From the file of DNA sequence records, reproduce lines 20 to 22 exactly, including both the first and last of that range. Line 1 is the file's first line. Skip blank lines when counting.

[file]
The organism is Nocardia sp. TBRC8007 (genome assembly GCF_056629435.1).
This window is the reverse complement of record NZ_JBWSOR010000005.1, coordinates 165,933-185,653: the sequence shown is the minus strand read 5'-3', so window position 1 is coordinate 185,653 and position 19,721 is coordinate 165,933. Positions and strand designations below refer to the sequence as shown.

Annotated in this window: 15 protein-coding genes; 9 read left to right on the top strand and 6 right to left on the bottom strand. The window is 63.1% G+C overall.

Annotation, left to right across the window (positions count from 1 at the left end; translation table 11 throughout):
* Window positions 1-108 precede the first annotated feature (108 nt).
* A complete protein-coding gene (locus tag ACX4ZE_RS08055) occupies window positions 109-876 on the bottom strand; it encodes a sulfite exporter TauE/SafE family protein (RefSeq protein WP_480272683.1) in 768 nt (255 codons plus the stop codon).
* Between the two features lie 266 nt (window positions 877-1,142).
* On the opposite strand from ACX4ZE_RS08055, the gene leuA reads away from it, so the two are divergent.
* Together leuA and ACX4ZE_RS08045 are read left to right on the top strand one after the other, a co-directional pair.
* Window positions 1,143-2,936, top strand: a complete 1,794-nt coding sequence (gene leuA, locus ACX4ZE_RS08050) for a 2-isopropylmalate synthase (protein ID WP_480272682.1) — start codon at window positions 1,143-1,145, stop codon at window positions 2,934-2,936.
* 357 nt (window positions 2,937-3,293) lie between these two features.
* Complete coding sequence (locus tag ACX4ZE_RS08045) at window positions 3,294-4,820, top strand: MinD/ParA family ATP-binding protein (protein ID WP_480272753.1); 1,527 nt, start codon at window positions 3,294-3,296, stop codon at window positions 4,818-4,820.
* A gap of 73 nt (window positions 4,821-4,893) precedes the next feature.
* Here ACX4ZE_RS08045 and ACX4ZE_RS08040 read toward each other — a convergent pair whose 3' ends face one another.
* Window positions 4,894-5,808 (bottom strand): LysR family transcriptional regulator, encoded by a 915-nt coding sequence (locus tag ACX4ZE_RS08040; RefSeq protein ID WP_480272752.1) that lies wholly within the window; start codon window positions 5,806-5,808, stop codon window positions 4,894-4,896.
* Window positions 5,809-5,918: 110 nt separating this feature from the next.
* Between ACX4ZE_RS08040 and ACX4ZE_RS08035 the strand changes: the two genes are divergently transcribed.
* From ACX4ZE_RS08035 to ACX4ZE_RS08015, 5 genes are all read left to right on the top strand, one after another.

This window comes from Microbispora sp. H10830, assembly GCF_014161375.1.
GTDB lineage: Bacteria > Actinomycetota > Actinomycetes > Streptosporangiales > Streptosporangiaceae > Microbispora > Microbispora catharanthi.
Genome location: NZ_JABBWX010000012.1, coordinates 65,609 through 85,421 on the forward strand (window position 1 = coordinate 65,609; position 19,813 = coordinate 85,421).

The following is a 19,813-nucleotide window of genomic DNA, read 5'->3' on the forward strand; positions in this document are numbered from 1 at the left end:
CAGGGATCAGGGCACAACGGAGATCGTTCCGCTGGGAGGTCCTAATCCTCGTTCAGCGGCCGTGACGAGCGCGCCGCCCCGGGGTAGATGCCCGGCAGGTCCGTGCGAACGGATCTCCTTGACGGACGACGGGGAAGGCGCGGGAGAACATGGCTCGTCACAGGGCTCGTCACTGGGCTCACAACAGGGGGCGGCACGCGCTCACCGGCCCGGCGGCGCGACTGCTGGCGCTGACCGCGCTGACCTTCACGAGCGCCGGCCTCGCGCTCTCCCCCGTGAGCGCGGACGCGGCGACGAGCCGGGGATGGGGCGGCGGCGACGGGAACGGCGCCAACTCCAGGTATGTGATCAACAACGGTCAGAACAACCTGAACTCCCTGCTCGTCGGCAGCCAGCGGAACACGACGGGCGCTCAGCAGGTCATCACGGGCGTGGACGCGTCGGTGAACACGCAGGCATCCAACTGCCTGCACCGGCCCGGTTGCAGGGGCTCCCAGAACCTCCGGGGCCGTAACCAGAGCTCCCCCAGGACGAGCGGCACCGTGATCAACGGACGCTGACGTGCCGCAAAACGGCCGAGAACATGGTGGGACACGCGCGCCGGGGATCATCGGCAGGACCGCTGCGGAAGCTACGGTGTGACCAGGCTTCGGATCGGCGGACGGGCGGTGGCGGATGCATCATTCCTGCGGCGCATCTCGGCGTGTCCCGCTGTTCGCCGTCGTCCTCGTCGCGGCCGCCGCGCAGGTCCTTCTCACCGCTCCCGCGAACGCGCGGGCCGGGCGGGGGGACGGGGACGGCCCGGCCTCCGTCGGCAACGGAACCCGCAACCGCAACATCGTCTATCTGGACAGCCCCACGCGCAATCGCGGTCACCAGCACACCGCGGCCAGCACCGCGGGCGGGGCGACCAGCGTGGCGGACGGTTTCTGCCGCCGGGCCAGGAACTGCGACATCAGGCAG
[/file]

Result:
GTDB lineage: Bacteria > Actinomycetota > Actinomycetes > Streptosporangiales > Streptosporangiaceae > Microbispora > Microbispora catharanthi.
Genome location: NZ_JABBWX010000012.1, coordinates 65,609 through 85,421 on the forward strand (window position 1 = coordinate 65,609; position 19,813 = coordinate 85,421).

The following is a 19,813-nucleotide window of genomic DNA, read 5'->3' on the forward strand; positions in this document are numbered from 1 at the left end: